[Show abstract] [Hide abstract]
ABSTRACT: The spectrum of congenital myasthenic syndromes continues to expand, and recent studies found mutations in enzymes that glycosylate peptides. Affected patients have early onset of a limb-girdle pattern of weakness, and the disorder is treatment responsive. Another article addressed quinine use for slow channel syndrome. There is an additional report on the use of rituximab in acquired myasthenia gravis, and the risk of developing cancer with azathioprine therapy for myasthenia gravis is also covered. Regarding amyotrophic lateral sclerosis, we review articles addressing the utility and safety profile of botulinum injections for sialorrhea and possible associations with autoimmune diseases. Moving to peripheral nerve, we address reports on small fiber neuropathy as a cause of muscle cramps, reexamine clinical and electrodiagnostic features of childhood Guillain-Barré syndrome, and review a recent article on an unusual syndrome of postirradiation lower motor neuron syndrome affecting the cauda equina. Finally, recent reports show that mutations in the skeletal muscle ryanodine receptor may be a common cause of rhabdomyolysis and exertional myalgias and another cause of axial myopathy. Advances in clinical and basic science concepts of myotonic dystrophy are also reviewed.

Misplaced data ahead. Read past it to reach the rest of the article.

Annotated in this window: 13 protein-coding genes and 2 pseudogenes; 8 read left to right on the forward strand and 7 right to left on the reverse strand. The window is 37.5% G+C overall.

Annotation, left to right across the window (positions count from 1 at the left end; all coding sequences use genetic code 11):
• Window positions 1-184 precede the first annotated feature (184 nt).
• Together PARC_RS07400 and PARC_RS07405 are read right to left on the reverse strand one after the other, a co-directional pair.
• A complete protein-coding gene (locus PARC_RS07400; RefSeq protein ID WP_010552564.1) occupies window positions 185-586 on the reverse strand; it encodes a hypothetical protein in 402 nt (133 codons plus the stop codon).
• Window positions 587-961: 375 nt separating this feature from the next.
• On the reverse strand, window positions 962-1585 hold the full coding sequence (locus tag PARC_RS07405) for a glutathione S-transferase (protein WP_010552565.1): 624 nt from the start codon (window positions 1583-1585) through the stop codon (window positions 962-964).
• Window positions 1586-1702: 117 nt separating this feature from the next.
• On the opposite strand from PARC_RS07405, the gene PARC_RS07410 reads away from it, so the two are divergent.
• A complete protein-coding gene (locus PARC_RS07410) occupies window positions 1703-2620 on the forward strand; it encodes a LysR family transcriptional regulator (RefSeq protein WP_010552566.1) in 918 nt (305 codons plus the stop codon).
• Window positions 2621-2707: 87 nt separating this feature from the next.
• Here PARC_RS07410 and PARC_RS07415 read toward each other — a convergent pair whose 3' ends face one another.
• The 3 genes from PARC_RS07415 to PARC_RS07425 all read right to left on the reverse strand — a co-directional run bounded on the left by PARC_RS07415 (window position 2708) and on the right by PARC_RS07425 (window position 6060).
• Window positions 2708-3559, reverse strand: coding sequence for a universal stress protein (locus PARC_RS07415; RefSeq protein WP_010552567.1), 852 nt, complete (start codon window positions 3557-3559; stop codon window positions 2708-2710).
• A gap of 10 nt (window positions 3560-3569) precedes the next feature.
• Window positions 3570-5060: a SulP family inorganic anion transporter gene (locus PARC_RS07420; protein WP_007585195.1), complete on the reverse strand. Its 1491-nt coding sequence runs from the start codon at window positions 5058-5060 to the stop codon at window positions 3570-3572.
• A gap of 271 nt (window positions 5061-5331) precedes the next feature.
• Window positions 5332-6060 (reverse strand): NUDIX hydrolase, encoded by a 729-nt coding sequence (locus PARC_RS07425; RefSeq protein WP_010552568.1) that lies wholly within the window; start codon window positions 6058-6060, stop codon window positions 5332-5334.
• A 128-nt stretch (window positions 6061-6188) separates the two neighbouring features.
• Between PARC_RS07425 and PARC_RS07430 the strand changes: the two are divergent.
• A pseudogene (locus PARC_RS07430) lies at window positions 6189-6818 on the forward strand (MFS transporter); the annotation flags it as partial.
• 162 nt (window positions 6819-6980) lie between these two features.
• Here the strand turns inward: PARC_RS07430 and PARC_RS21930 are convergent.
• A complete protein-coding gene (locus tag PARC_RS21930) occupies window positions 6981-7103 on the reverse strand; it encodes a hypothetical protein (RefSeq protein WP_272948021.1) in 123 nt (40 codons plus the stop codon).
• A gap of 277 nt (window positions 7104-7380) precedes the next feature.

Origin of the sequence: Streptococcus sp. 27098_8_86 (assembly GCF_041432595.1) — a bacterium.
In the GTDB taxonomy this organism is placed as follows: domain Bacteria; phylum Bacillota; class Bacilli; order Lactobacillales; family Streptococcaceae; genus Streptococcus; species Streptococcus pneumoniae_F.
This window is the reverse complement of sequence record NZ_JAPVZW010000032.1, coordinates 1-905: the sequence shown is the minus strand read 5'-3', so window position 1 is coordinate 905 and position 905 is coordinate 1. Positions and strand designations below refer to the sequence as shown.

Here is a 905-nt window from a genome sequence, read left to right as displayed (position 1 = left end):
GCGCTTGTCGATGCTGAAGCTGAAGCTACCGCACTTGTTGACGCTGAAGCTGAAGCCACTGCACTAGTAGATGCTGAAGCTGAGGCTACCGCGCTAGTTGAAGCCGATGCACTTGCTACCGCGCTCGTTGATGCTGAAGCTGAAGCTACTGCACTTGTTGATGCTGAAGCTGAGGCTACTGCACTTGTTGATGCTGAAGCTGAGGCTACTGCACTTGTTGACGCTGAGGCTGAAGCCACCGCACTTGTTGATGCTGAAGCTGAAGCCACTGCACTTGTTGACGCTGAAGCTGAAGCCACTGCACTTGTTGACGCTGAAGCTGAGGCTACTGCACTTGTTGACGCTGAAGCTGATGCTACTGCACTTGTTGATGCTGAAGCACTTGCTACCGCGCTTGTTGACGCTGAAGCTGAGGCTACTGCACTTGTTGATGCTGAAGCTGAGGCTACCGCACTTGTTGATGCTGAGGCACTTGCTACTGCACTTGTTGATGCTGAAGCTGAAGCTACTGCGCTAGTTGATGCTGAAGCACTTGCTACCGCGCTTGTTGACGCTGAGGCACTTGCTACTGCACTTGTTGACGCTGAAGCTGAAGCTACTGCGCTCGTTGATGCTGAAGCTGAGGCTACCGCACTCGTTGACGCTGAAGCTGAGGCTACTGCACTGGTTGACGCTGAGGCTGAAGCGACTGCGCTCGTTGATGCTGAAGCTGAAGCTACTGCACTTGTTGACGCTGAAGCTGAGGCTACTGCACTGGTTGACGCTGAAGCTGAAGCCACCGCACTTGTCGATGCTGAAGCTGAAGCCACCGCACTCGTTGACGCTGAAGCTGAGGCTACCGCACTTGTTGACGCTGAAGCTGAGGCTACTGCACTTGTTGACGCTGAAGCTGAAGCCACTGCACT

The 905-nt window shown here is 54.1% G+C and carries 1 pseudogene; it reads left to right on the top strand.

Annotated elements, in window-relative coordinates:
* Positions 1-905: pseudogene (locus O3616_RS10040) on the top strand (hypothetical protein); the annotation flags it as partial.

Journal of clinical neuromuscular disease 12/2013; 15(2):77-86. DOI:10.1097/CND.0000000000000016
Available from: Francisco José Fernández-Gómez
[Show abstract] [Hide abstract]